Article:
Visually it's a box of atmospheric tricks as well. Losey and Slocombe use deep angular black and white photography to enforce the chilly dynamics at work in the story, the longer the film goes on, as it gets to the nitty gritty, the more jarring the camera work becomes - delightfully so - the house no longer an affluent person's residence, but a skew-whiff place of debauchery and mind transference. And mirrors - reflections, important and used to great effect.
Some scenes are striking and rich. Hugo at the top of the stairs standing in the bedroom doorway, in silhouette, an overhead shot of Hugo and Tony playing a childlike ball game on the stairs, a sex scene on a leather chair that we don't see but understand totally. And many more as Losey finds the material that allows him to show his skills.
Cast performances are across the board terrific, particularly Bogarde who gives a visual acting master class, and Fox who beautifully shifts a gear from toff twit into dependant dead beat. While Dankworth's musical accompaniments add flavour to the unfolding machinations. 9/10
on 25 March 2015
Studio Canal Blu Ray version: THE FILM: This is one of the finest films ever committed to celluloid and deserving of this high quality restoration; Harold Pinter's screenplay, a reworking of an original short story, was written at the height of his powers, cleverly omitting enough from the narrative for the viewer to think and draw his own conclusions (the covert hints of homosexuality, the unspoken battle of who is really the master of the house, an observation of the class structure). The camerawork and lighting exemplify the finesse with which Douglas Slocombe executes his craft as the master - look at the rainy afternoon in the lounge scene and you'll see what I mean. This is one of those rare films that improves with age, capturing the atmosphere of 1960s Britain wonderfully. The off-beat humour injected by Patrick Magee as a bishop in the restaurant scene is pitched well. And notice Patrick's gritting of teeth as he swigs the last of his wine! A very fine film which I hope one day will be released in 4K. For those interested, Losey was taken ill during filming and Bogarde took over some of the direction, at times receiving instructions from Losey by telephone from his sick bed. When Losey returned he was unhappy with some of the direction and re-took certain scenes. Dirk mentions the tension between himself and the Director in an autobiography but adds that he always respected Joseph's professionalism. The pub sequence was actually filmed in a real pub in Fulham, although sadly it no longer exists as a pub. THE BLU RAY: Picture quality is excellent - clearly a lovingly restored project. There are also many interesting extras. Amazon has a serious data quality problem with their synopsies as they tend to use their same review on different presentations of the same material (eg a review of an unrestored DVD release seem to be used for restored BD release, etc - so buyers should conduct further research before buying). This BD presentation is unequivocally recommended.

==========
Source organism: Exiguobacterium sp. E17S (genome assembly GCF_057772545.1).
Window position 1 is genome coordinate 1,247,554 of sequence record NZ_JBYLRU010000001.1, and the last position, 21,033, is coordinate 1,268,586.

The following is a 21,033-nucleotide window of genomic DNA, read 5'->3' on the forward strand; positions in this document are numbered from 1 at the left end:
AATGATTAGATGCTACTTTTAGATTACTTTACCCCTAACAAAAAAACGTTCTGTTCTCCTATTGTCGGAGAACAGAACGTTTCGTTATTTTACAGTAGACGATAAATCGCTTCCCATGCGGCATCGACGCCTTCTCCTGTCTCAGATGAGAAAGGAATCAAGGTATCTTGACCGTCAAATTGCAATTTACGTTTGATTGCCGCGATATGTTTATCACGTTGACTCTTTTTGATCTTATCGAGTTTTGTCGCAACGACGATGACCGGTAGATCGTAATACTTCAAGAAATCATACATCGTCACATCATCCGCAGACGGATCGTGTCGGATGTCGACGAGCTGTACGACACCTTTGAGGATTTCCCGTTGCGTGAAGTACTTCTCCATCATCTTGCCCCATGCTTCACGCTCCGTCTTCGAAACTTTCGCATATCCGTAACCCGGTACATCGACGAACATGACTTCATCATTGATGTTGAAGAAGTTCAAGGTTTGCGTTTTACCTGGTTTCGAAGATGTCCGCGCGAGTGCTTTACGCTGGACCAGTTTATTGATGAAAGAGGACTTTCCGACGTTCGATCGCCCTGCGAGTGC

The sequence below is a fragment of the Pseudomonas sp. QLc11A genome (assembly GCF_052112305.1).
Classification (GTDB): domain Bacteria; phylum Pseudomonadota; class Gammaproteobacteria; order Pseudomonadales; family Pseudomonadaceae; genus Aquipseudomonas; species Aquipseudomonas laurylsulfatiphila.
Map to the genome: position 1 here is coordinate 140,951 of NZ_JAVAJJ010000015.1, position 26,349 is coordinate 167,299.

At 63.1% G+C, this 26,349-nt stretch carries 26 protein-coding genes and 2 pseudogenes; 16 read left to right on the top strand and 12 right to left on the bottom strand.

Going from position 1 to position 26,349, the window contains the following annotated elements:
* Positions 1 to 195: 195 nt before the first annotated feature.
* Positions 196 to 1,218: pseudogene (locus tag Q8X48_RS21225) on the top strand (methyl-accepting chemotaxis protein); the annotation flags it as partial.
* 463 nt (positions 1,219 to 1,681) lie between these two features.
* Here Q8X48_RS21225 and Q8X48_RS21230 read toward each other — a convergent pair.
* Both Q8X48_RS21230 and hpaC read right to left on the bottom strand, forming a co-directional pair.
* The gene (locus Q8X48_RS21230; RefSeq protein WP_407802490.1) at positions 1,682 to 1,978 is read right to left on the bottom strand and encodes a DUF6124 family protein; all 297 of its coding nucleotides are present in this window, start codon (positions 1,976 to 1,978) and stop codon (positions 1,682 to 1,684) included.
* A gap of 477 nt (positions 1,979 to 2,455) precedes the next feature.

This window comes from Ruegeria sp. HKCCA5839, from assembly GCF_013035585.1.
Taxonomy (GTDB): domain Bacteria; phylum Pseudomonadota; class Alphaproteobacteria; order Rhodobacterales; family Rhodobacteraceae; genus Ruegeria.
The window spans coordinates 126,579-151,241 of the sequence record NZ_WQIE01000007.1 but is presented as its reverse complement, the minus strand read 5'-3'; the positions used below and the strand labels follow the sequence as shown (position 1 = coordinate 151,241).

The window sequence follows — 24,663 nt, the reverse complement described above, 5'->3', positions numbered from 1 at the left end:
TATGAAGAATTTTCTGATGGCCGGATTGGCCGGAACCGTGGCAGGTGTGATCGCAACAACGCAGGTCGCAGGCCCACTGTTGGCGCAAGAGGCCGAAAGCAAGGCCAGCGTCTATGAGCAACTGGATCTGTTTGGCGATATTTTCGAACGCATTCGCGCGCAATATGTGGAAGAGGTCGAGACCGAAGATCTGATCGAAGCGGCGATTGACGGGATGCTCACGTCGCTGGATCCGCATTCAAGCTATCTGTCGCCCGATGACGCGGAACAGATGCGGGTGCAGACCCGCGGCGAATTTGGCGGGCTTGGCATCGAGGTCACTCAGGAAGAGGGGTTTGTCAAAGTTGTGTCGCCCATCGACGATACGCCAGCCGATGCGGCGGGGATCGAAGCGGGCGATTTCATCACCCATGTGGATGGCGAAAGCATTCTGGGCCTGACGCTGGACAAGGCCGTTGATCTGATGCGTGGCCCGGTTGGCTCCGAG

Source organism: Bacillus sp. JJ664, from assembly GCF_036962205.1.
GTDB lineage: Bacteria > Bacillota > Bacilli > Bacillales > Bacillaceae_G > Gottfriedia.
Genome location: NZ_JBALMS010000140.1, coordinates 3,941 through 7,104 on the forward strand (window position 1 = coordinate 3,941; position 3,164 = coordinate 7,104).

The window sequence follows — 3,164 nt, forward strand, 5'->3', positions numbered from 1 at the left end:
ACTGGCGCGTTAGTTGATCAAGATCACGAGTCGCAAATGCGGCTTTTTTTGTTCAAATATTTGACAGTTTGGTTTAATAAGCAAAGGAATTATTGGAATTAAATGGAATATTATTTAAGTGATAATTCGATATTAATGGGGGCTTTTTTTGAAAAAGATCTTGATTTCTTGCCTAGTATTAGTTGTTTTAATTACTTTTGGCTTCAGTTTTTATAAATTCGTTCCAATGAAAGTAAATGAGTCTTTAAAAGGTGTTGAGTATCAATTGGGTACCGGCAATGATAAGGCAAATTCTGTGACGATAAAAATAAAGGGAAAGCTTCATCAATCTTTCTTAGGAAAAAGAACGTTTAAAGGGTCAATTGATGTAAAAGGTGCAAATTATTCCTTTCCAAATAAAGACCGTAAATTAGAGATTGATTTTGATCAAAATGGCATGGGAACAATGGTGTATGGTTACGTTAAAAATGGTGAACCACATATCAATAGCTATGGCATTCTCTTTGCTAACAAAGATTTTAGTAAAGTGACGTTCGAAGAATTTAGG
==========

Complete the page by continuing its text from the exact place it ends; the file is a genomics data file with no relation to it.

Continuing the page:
on 28 January 2014
It tells you that a) "the only extra feature is the theatrical trailer", and that there's b) "No sign of remastering on either sound or vision"
I have this Studio Canal release. Fact: it has over 3 and a half hours of extras on it, including umpteen interviews and several documentaries. And it has been exhaustively remastered frame-by-frame, so that it bears not a speck of print damage or instability, and in all likelihood never looked this good in cinemas.
Of course, by the time Dirk Bogarde’s deceiving 'underling’, Barrett, is pleading his case to Wendy Craig’s schoolmarm-ish Susan, the pairing of director Joseph Losey and screenwriter Harold Pinter have already (in our minds) at least partially put paid to any archaic definition of social/class roles in their stunning 1963 cinematic collaboration. The Servant remains one of a handful of defining British films of the era that encapsulate the revolutionary effect that the new-found liberalism of the ‘swinging 60s’ would have on the arts and culture in the UK – the film’s innovative look and feel being heavily influenced by US-exile Losey’s European connections and delivered to the screen with much evocative and inventive cinematography courtesy of (ex-Ealing man) Douglas Slocombe, accompanied by John Dankworth’s alternately sultry and comedic, jazzy score.
Losey’s film is also an acting tour-de-force – Bogarde playing against type (and demonstrating great versatility) as the softly-spoken, subversive (but cultured) Lancastrian man-servant to the inexperienced (but highly impressive) James Fox’s self-confident, well-connected 'aristocrat’, Tony (albeit, as an ex-Harrow man, the role being something of a busman’s holiday for the aspiring actor). Equally, and perhaps surprisingly, impressive is Craig (yes, TV’s 'most respectable mother’!) as Tony’s open-minded, perceptive fiancée, whose hackles are raised as Barrett begins to (subtly) wrest influence over Tony from her. Losey’s film is also ground-breaking in its latent (and not-so-latent) sexual themes – Tony and Barrett’s early scenes being underpinned by hints of homo-eroticism ('I’m keeping an eye on them’) – whilst Barrett’s 'sister’ and coy seductress, Sarah Miles’ Vera’s, arrival on the scene, prompts things to boil over. Losey’s handling of, and Pinter’s dialogue for, the scenes between Barrett and Susan and those between Tony and Vera (the dripping tap) are particularly impressive, being brilliantly suffused with (respectively) tension and eroticism. Further mention should also be made of Slocombe’s work as integral to the film’s haunting, unnerving tone – great use of mirrors’ distorting effect on proceedings, as well as shadows, tilted frames and shots through glass.